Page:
I love local newspapers. For as long as I have been old enough to travel, I have made a point of buying the local newspaper wherever I may be; you learn so much about a place that way. I have pored over local newspapers in big cities like Paris and London and San Francisco and Edmonton and Vancouver and New Orleans and Boston; but far, far more interesting are the local newspapers in much smaller places, like Gallup, New Mexico, or Deer Isle or Kingfield or Kennebunk, Maine, or Stratford or Kitchener-Waterloo or Haliburton, Ont., or Sherbrooke or Quebec City or Stanstead, Que., or Burlington, Vermont, or Hudson, New Hampshire, or Galveston, Texas, or Nantes, France. When you read about the town-council meetings and the latest efforts to attract tourists and how the high-school basketball team is doing and what the big social events were in the past few days, you really get a sense of a place and its people and how things work there.
So you can imagine how much I love the local newspapers that get delivered to the Manse. There are two weeklies, both free (though I’d pay good money for them): the EMC and the Community Press. The former is independently owned, as far as I can make out (though I stand to be corrected on that), and the latter is part of the Quebecor empire. And I must also mention the Tweed News, which is a weekly that one has to pay for, but that is well worth it and that Raymond and I seek out every time we visit.
I’ve written before about how much I love arriving at the Manse and scooping up the papers from the mailbox and catching up on all the local news. But last weekend when Raymond and I were there for the first time in almost a month, it was a particularly rich haul. And here’s the thing when it comes to local news in Queensborough and environs: it’s not just an insight into the local area, but, for me, a journey though the past. (Phrase courtesy of a great Neil Young song.)
It’s because those little regional community papers cover the whole geographical span of a very large chunk of my life: central-south Hastings County (where I lived from age 4 to almost 15, at the Manse in Queensborough); eastern Northumberland County (where I lived from age 15 to when it was time to leave home for university and career, in Campbellford – they call it Trent Hills these days, but don’t let that fool you); and even western Northumberland County (where I lived, off and on, from age 21 to age 37, in Port Hope). You can just imagine how many names I recognize when I read those papers! People who were my teachers, my classmates, parishioners of my father’s churches, friends, colleagues… I am constantly reading sections out loud when people I know or remember are mentioned, and Raymond (who couldn’t possibly know or remember any of them, having met me after I’d left Ontario) is very patient at listening to my recollections of what this now-middle-aged person did when we were both in Grade 4, or what I thought about that highly successful small-town businessperson when we were both just gawky teenagers in high school.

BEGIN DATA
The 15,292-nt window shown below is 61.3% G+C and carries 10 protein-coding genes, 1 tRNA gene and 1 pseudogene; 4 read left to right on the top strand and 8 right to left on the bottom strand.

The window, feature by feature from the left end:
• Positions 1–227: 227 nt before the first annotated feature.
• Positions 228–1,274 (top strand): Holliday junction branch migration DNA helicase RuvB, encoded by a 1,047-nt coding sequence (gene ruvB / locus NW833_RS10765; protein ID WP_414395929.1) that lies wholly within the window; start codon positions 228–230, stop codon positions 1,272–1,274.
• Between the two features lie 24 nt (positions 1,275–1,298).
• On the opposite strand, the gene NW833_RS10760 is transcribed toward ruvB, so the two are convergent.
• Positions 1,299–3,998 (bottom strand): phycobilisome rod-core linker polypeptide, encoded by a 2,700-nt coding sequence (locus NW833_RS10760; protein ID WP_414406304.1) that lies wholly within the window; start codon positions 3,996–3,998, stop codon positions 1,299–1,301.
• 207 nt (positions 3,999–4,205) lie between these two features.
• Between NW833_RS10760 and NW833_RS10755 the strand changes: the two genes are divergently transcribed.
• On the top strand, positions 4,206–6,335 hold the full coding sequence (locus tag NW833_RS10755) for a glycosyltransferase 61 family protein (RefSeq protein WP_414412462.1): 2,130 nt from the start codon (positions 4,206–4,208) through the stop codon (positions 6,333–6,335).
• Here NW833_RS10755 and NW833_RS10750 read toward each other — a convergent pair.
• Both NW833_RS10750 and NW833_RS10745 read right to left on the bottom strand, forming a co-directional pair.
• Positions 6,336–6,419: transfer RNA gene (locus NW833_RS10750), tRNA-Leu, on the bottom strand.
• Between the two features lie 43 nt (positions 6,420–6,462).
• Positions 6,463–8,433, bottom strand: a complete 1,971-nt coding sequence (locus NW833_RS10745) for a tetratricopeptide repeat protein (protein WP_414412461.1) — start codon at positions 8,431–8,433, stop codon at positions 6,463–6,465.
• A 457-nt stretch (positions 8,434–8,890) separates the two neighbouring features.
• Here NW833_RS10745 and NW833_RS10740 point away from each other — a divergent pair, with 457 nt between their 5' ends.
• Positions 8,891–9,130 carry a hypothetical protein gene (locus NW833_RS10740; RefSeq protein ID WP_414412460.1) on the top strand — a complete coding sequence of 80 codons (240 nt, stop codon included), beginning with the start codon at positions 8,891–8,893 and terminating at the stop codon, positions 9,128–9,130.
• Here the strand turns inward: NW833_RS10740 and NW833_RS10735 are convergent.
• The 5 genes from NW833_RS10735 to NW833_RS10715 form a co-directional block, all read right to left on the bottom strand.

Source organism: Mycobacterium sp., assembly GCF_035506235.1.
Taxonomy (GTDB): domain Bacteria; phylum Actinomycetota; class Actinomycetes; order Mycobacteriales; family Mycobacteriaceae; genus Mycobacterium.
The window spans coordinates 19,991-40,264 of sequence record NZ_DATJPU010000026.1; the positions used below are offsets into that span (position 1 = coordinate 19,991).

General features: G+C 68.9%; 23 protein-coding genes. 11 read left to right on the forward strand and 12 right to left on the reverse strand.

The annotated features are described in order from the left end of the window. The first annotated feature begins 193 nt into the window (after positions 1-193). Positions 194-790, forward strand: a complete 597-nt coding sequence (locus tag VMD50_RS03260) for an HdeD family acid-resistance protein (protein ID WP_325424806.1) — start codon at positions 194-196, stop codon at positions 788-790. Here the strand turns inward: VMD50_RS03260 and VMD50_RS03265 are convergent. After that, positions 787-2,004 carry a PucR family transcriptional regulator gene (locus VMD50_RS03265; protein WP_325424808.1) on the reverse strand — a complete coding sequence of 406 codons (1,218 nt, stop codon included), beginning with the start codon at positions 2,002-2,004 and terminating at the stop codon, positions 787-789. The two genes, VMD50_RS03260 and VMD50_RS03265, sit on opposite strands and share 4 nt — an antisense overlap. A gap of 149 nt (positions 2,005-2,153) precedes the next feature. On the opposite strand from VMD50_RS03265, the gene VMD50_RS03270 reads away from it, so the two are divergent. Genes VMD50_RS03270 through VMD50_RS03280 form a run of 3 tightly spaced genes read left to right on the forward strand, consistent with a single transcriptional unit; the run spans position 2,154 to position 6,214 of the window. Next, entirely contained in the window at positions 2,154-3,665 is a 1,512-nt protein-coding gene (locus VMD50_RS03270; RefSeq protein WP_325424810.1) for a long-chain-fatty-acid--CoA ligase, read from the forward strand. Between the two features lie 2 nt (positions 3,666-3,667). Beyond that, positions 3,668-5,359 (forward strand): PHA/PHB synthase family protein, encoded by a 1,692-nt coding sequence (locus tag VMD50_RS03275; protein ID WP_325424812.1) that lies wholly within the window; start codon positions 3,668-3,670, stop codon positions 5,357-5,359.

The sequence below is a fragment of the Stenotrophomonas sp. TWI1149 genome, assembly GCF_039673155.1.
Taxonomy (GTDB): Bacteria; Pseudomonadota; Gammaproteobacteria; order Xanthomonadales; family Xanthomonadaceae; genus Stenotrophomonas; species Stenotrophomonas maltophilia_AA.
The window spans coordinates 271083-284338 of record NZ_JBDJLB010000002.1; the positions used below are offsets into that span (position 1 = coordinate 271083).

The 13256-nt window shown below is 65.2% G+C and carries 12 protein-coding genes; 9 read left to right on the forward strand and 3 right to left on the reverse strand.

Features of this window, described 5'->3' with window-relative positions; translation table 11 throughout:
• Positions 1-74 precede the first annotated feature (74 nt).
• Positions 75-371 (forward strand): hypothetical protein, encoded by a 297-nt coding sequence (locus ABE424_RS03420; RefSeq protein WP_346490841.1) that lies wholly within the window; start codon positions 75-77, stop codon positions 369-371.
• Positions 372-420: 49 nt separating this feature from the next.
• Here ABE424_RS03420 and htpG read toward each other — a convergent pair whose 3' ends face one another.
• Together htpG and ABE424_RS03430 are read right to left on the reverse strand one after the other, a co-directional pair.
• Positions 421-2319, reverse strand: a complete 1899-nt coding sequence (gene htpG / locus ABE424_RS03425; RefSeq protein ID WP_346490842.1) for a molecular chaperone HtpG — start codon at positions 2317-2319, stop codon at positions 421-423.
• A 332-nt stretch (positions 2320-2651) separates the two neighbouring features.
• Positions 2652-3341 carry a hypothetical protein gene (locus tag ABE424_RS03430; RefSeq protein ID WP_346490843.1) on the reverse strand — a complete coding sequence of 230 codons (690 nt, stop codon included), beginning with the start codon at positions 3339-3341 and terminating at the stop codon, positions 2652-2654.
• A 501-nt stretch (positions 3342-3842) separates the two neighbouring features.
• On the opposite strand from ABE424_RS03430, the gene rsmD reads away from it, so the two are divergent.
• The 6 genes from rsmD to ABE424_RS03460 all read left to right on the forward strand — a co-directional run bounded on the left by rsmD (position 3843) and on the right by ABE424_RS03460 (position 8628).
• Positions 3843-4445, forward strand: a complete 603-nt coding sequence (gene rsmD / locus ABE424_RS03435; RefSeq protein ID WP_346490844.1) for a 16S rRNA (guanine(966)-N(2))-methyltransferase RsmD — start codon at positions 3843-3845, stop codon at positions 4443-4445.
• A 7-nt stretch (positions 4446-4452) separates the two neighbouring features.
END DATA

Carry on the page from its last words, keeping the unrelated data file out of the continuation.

The haul of news from last weekend’s visit was particularly rich. I learned about how the Municipality of Tweed is talking about bringing in clear garbage bags (so people can no longer hide the stuff that should be in the recycling) and how some people have “privacy concerns” about it (get over it, people); about how not everyone thinks the change in title of the head of the Tweed municipal council from the time-honoured “reeve” to the rather presumptuous (for a small municipality) “mayor” is a good idea (I am with you); about a thrilling Silver Stick Tournament victory by the Centre Hastings McConnell Funeral Home Peewee Grizzlies, after having had to win four games in overtime; about the death of one of the many kids in a big Irish-Catholic family whose various siblings attended school with my siblings and me, and also that of a stalwart and much-loved member of one of the congregations my dad once served; of plans to restore and turn to exciting new arts-oriented uses the historic Town Hall in Campbellford; of concerns by all the communities along the Trent-Severn Waterway about the federal government’s plan to increase the fees boaters must pay to use it, all the while cutting waterway staff; and on and on and on and on.
And of course I learned about the monthly crokinole parties for the Eldorado community, which I wrote about here.
It can be kind of overwhelming, all this “news from home,” so to speak. Especially when you see photos of people you remember as young and thin and beautiful 16-year-olds and they are (like yourself) middle-aged and pudgy and – well, changed. Older.
But speaking of old, and to end this on a happy note, I absolutely must share the very best thing that was in all the local newspapers I read last weekend. It was the story of the 99th-birthday celebration of twin brothers, the Hardys, in lovely little Warkworth. And the brothers’ names are: Ewart and Stewart. Really: how great is that? Happy birthday, Ewart and Stewart!